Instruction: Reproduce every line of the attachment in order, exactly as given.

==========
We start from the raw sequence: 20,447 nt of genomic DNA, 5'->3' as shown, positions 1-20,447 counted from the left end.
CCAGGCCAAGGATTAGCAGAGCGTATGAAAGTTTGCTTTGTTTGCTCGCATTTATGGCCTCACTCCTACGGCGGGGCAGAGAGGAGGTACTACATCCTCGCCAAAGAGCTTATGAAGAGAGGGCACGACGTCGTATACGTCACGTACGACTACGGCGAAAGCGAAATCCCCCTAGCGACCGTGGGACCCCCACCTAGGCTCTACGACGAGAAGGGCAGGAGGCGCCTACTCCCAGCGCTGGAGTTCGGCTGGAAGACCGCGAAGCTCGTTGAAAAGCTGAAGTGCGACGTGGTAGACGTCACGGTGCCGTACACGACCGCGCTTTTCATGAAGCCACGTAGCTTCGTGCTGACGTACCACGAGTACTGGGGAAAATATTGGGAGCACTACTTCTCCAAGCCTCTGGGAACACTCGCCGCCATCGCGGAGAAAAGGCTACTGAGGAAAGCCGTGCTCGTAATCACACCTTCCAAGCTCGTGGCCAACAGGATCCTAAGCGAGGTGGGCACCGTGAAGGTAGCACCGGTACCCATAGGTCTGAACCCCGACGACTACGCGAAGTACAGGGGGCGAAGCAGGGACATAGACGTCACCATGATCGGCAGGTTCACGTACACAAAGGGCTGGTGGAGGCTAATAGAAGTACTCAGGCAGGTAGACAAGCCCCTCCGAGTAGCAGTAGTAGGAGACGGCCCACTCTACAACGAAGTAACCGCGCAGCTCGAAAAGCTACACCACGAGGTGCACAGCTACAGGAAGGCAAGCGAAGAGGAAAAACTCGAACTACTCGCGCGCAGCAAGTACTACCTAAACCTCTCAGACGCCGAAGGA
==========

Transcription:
We start from the raw sequence: 20,447 nt of genomic DNA, 5'->3' as shown, positions 1-20,447 counted from the left end.
CCAGGCCAAGGATTAGCAGAGCGTATGAAAGTTTGCTTTGTTTGCTCGCATTTATGGCCTCACTCCTACGGCGGGGCAGAGAGGAGGTACTACATCCTCGCCAAAGAGCTTATGAAGAGAGGGCACGACGTCGTATACGTCACGTACGACTACGGCGAAAGCGAAATCCCCCTAGCGACCGTGGGACCCCCACCTAGGCTCTACGACGAGAAGGGCAGGAGGCGCCTACTCCCAGCGCTGGAGTTCGGCTGGAAGACCGCGAAGCTCGTTGAAAAGCTGAAGTGCGACGTGGTAGACGTCACGGTGCCGTACACGACCGCGCTTTTCATGAAGCCACGTAGCTTCGTGCTGACGTACCACGAGTACTGGGGAAAATATTGGGAGCACTACTTCTCCAAGCCTCTGGGAACACTCGCCGCCATCGCGGAGAAAAGGCTACTGAGGAAAGCCGTGCTCGTAATCACACCTTCCAAGCTCGTGGCCAACAGGATCCTAAGCGAGGTGGGCACCGTGAAGGTAGCACCGGTACCCATAGGTCTGAACCCCGACGACTACGCGAAGTACAGGGGGCGAAGCAGGGACATAGACGTCACCATGATCGGCAGGTTCACGTACACAAAGGGCTGGTGGAGGCTAATAGAAGTACTCAGGCAGGTAGACAAGCCCCTCCGAGTAGCAGTAGTAGGAGACGGCCCACTCTACAACGAAGTAACCGCGCAGCTCGAAAAGCTACACCACGAGGTGCACAGCTACAGGAAGGCAAGCGAAGAGGAAAAACTCGAACTACTCGCGCGCAGCAAGTACTACCTAAACCTCTCAGACGCCGAAGGA